The hype over the internet of things isn’t overblown, it truly is transformational technology. But organizations won’t embrace IoT just because it’s cool. They’ll only deploy IoT solutions that will give their businesses a competitive advantage. Today, IoT deployments commonly revolve around traditional use cases such as fleet management, video analytics, asset management, and advanced building technologies.
The promise of a very modern solution for these established business functions is refreshing to organizations today. However, given the radically different nature of IoT compared to traditional network and data center technologies, any organization adopting IoT needs to think long and hard about the plan for deployment and management before diving in. For example, IoT systems are dependent on the operations of a large number of oftentimes inexpensive devices and software instances, so there may be a need for more frequent updates or changes to the initial implementation that could impact the cost model.
Additionally, in the process of making a change to an IoT solution, there may be overlooked operational or capital expenses. This includes many tasks that are not as common with other solutions: fixed device retirement dates, certificate management, supporting network solutions, risk of cascading failure, and device replacement.
One of the common unforeseen IoT situations is related to security and certificate management. Take, for example, this familiar story of an Internet-connected car wash being exploited to physically damage and trap a car inside. Thankfully, the car belonged to researchers, who were conducting a test with the car wash owner’s permission, but the story illustrates how high the stakes can be. It's important to note that many IoT systems can put property and human safety in jeopardy if not secured adequately. While much of this problem is solvable by standard security and device management practices, ensuring that this process is consistently followed downstream to all devices and systems could entail a lot of work. In each situation, the security capabilities are a result of not just the devices and software, but more importantly, how they're implemented.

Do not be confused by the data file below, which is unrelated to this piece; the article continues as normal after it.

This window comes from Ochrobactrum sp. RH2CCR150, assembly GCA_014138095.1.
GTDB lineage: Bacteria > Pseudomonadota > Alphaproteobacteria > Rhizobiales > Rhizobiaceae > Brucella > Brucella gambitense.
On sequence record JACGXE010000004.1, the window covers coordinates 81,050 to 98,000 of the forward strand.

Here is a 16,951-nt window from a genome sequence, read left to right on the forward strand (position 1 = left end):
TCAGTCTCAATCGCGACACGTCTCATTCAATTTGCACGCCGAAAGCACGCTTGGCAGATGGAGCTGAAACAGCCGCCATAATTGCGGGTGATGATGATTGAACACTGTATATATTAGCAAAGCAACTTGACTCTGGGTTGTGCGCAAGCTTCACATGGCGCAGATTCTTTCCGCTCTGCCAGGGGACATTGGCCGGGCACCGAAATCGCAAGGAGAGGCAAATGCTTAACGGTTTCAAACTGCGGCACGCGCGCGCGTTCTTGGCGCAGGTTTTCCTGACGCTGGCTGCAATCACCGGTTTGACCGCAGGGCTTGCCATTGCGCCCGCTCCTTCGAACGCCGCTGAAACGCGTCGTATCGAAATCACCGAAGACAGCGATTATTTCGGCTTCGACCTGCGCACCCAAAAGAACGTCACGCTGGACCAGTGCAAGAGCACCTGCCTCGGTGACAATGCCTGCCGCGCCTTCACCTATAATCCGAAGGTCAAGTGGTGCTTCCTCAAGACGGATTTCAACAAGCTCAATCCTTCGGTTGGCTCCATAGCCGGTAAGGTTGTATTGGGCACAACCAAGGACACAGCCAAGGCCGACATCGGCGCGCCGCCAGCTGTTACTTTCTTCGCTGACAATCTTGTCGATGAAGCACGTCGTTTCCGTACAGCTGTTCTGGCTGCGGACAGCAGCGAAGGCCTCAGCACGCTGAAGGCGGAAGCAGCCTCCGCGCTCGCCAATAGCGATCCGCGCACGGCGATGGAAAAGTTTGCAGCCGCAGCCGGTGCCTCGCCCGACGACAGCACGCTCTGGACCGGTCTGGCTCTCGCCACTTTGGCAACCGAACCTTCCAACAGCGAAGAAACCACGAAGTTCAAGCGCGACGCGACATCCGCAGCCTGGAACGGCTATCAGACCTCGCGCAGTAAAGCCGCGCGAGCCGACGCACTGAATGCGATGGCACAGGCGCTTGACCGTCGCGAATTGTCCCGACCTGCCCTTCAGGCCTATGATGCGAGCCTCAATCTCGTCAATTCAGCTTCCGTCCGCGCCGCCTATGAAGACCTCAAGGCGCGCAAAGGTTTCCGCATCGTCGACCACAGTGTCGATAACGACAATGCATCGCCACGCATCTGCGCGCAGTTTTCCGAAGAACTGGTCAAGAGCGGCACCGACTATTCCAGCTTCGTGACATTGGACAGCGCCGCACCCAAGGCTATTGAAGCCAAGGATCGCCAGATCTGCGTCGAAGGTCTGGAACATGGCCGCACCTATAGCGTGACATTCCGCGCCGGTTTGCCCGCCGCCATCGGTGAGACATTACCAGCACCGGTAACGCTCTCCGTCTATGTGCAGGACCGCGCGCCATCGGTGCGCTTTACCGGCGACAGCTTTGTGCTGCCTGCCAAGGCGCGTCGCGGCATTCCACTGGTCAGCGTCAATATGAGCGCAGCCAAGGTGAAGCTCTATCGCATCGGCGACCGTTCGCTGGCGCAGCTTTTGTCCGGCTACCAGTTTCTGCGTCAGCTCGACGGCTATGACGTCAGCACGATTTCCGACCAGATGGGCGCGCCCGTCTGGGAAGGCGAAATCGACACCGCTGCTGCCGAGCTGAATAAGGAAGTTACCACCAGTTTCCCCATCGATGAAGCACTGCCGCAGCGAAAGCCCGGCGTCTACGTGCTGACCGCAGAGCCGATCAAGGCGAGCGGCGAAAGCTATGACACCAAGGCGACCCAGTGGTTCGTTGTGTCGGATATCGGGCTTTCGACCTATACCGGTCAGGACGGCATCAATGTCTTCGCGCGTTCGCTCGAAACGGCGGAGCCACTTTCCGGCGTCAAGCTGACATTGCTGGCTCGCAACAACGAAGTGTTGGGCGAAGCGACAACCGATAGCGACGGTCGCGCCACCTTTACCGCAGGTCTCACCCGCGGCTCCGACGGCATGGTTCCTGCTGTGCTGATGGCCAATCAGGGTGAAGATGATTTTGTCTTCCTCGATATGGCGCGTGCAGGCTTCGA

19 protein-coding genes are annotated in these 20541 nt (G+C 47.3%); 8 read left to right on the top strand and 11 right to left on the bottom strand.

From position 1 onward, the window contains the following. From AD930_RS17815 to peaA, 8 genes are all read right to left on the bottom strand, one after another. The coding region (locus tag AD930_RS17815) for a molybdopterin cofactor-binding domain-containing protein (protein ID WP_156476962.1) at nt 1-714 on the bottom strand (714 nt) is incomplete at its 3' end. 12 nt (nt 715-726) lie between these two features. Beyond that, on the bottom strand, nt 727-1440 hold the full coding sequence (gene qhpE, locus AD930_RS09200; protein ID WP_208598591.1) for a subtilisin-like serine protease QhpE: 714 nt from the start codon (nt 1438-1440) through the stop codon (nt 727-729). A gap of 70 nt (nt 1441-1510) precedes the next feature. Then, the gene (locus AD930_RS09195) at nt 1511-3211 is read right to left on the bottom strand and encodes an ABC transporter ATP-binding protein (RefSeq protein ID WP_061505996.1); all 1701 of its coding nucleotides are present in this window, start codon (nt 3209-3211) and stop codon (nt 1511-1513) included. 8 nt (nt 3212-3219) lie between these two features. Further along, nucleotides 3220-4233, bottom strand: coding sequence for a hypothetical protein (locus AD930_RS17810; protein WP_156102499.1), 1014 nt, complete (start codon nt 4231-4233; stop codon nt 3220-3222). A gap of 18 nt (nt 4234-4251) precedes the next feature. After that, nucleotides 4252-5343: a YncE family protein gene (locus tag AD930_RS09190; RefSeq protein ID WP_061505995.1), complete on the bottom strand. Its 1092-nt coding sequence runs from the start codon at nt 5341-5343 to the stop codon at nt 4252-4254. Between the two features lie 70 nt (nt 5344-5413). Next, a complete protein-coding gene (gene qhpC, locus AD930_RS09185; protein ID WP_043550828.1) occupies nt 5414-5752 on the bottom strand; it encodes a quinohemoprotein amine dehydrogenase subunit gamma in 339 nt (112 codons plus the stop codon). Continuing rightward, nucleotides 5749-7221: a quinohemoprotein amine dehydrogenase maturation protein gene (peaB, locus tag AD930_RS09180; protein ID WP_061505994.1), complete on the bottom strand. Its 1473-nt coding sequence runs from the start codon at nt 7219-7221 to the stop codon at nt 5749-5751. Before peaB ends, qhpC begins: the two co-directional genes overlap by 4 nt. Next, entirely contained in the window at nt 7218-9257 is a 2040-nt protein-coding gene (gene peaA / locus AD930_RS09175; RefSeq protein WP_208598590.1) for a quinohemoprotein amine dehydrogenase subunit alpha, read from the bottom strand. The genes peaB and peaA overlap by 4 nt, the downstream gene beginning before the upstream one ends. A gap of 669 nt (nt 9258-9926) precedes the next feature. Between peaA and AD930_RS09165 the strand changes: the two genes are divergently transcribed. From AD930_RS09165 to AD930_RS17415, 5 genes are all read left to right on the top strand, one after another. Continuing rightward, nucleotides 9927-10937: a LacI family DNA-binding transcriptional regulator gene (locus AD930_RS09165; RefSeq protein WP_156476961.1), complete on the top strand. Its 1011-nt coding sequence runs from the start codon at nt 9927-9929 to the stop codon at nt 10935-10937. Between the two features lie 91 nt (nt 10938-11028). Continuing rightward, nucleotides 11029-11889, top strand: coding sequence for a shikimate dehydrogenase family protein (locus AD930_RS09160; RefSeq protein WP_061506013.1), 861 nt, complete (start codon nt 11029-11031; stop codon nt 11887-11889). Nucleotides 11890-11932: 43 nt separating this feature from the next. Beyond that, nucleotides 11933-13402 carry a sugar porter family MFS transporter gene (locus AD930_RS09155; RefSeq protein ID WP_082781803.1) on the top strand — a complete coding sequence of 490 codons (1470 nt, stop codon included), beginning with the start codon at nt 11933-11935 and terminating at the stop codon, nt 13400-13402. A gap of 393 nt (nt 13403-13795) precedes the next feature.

When considering an IoT solution, IT should also consider lifecycle management. The IoT market, for both hardware and software, is an incredibly fast-moving space. It is possible that an IoT solution today with a three-year return on investment could be made obsolete by a new solution available 12 months later. Additionally, some devices may have shorter life spans or even be actively set for a replacement schedule ahead of their planned life span.
An additional aspect of IoT systems that many organizations may not have considered is the potential requirement for separate, additional networks. How many times have you seen a separate WiFi network for some line of business function of the company? I’ve seen many line-of-business solutions (especially in retail) mixed with public areas for customers or visitors of a business. This may mean that organizations must support one or more additional networks to deliver an IoT solution. At face value, this can provide an added layer of security – a network administrator will generally favor segmentation of a solution such as this – but also introduces more complexity and more networks.
Due to the nature of IoT, IT needs to think carefully about how it will handle significant events that could affect the IoT infrastructure. This could include a cascading failure of the devices or the software that controls them. While not applicable to every solution, there is a risk of "bricking" devices. For example, an IoT failure could affect smart refrigerators and put perishable inventories in danger of spoilage. Any bricked device could put business inventory or operational costs at risk; therefore, organizations should take protections to mitigate these risks. One strategy is to keep a stash of spare parts, a practice that is common in IT data centers for endpoints and other critical systems.
IoT presents a powerful solution for many vexing business and IT problems, but the risks and additional operational work required must be fully considered to avoid a failure or crisis that could potentially erase any value provided by the solution.